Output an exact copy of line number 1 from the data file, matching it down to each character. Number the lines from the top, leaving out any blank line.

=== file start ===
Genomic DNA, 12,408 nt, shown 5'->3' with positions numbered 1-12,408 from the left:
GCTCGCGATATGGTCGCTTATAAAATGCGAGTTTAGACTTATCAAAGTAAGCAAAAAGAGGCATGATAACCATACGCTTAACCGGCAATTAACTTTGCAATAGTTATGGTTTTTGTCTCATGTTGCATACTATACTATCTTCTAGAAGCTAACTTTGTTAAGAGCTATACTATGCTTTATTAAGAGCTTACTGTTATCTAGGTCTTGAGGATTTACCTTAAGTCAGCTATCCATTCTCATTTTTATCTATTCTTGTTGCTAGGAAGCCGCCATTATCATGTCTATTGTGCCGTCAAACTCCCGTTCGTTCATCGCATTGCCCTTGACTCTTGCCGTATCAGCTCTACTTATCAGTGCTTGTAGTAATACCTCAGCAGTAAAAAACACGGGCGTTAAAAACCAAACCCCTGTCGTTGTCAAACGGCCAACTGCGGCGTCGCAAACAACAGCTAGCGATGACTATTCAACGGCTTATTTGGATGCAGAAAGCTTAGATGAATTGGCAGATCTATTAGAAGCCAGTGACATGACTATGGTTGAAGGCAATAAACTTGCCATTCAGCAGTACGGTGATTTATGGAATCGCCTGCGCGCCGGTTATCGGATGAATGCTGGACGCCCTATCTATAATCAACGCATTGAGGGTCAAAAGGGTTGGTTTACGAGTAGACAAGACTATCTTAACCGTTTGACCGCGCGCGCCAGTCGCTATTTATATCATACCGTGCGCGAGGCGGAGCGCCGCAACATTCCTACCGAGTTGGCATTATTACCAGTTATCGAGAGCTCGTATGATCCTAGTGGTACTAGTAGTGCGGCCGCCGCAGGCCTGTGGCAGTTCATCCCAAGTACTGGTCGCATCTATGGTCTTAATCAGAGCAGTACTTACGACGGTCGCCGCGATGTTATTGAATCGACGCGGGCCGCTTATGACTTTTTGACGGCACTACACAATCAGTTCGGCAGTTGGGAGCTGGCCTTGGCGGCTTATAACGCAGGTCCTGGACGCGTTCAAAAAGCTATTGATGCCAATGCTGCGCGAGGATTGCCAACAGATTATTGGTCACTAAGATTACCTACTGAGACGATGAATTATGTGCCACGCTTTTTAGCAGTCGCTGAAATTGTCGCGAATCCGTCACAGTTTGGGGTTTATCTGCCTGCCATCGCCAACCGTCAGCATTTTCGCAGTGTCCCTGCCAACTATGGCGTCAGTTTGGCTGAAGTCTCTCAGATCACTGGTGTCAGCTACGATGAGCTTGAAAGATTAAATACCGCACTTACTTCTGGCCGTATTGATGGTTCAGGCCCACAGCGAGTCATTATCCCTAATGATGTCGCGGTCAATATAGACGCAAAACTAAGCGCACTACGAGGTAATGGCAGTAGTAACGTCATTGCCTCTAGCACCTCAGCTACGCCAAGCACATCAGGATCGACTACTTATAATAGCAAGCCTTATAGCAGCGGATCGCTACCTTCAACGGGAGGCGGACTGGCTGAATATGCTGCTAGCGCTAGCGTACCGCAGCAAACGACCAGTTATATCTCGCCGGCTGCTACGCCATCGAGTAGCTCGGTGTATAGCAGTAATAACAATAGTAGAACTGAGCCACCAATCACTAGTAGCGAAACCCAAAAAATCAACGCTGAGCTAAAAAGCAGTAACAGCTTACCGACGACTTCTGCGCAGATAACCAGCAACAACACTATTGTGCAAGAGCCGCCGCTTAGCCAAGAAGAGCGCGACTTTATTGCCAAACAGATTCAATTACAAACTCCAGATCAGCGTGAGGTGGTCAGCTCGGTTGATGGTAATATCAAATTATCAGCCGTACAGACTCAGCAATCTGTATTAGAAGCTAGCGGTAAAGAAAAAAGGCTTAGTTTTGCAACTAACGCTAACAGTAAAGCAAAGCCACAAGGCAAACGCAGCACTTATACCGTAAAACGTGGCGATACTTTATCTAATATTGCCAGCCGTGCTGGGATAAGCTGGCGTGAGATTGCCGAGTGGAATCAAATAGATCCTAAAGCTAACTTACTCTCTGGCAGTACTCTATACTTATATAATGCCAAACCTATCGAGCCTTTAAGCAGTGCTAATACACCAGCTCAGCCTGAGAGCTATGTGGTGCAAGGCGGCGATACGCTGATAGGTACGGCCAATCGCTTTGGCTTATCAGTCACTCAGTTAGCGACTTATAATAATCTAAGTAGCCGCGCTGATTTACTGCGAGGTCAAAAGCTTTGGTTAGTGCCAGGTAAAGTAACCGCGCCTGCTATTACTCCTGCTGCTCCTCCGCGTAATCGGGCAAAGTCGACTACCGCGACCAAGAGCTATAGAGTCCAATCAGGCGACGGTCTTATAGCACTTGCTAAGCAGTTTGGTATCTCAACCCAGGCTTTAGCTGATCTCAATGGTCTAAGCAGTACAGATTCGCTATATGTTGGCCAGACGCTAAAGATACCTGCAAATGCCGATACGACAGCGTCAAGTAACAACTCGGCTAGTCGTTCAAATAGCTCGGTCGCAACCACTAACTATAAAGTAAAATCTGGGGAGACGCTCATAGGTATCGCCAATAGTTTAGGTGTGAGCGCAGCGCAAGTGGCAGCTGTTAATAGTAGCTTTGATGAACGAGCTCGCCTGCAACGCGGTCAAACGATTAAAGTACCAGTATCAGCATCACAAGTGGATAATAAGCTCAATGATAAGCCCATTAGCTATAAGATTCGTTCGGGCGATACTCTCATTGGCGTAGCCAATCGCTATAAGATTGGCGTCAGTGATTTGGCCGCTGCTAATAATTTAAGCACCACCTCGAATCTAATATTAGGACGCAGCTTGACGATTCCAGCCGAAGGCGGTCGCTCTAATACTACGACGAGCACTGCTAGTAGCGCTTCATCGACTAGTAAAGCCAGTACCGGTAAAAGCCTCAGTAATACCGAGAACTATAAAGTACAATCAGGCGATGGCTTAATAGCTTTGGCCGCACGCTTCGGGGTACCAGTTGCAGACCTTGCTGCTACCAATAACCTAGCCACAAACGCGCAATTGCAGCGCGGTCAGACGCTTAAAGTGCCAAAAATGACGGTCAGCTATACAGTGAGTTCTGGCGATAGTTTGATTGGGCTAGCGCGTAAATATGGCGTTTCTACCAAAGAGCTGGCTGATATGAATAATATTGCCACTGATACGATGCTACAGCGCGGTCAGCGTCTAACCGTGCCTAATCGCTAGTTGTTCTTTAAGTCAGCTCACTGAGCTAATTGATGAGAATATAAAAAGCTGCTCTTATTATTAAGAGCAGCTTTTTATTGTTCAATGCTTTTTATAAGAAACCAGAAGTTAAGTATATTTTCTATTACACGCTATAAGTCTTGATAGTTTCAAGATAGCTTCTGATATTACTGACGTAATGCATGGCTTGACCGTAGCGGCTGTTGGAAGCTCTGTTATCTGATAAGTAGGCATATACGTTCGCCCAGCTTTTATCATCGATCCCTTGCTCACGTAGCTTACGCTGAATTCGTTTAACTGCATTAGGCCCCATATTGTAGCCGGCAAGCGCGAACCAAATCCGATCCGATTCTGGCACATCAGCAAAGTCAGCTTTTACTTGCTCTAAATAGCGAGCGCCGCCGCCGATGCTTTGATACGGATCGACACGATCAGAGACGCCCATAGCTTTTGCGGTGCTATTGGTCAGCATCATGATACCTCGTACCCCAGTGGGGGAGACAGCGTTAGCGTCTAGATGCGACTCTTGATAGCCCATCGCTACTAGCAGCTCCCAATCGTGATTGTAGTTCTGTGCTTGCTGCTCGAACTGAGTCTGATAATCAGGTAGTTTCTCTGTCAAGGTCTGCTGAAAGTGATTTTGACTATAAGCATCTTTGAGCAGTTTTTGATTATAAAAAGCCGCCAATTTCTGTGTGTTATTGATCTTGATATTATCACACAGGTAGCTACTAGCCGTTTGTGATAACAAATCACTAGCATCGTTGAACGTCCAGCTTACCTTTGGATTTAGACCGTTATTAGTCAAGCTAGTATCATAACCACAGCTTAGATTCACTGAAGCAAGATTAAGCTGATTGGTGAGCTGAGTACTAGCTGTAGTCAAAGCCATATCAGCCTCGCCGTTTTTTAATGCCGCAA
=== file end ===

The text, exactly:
Genomic DNA, 12,408 nt, shown 5'->3' with positions numbered 1-12,408 from the left: